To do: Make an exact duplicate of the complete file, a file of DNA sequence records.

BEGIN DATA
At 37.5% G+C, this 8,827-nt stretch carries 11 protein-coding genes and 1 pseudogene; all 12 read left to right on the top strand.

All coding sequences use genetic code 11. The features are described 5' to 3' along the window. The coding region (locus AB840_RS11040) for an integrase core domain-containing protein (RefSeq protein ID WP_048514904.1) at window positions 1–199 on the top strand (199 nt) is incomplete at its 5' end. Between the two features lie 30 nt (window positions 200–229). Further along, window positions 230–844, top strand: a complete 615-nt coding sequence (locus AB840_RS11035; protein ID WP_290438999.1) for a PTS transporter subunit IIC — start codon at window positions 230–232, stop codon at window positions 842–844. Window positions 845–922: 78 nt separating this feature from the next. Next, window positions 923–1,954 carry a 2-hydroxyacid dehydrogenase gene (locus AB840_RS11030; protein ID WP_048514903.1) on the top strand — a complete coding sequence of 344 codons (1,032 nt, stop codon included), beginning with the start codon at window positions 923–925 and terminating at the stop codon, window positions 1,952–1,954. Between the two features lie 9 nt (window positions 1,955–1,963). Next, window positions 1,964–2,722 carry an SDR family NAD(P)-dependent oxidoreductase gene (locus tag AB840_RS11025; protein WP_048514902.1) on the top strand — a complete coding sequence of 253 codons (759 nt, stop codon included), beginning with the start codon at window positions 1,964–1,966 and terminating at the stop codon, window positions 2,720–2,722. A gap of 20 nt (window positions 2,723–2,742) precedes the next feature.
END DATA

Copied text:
At 37.5% G+C, this 8,827-nt stretch carries 11 protein-coding genes and 1 pseudogene; all 12 read left to right on the top strand.

All coding sequences use genetic code 11. The features are described 5' to 3' along the window. The coding region (locus AB840_RS11040) for an integrase core domain-containing protein (RefSeq protein ID WP_048514904.1) at window positions 1–199 on the top strand (199 nt) is incomplete at its 5' end. Between the two features lie 30 nt (window positions 200–229). Further along, window positions 230–844, top strand: a complete 615-nt coding sequence (locus AB840_RS11035; protein ID WP_290438999.1) for a PTS transporter subunit IIC — start codon at window positions 230–232, stop codon at window positions 842–844. Window positions 845–922: 78 nt separating this feature from the next. Next, window positions 923–1,954 carry a 2-hydroxyacid dehydrogenase gene (locus AB840_RS11030; protein ID WP_048514903.1) on the top strand — a complete coding sequence of 344 codons (1,032 nt, stop codon included), beginning with the start codon at window positions 923–925 and terminating at the stop codon, window positions 1,952–1,954. Between the two features lie 9 nt (window positions 1,955–1,963). Next, window positions 1,964–2,722 carry an SDR family NAD(P)-dependent oxidoreductase gene (locus tag AB840_RS11025; protein WP_048514902.1) on the top strand — a complete coding sequence of 253 codons (759 nt, stop codon included), beginning with the start codon at window positions 1,964–1,966 and terminating at the stop codon, window positions 2,720–2,722. A gap of 20 nt (window positions 2,723–2,742) precedes the next feature.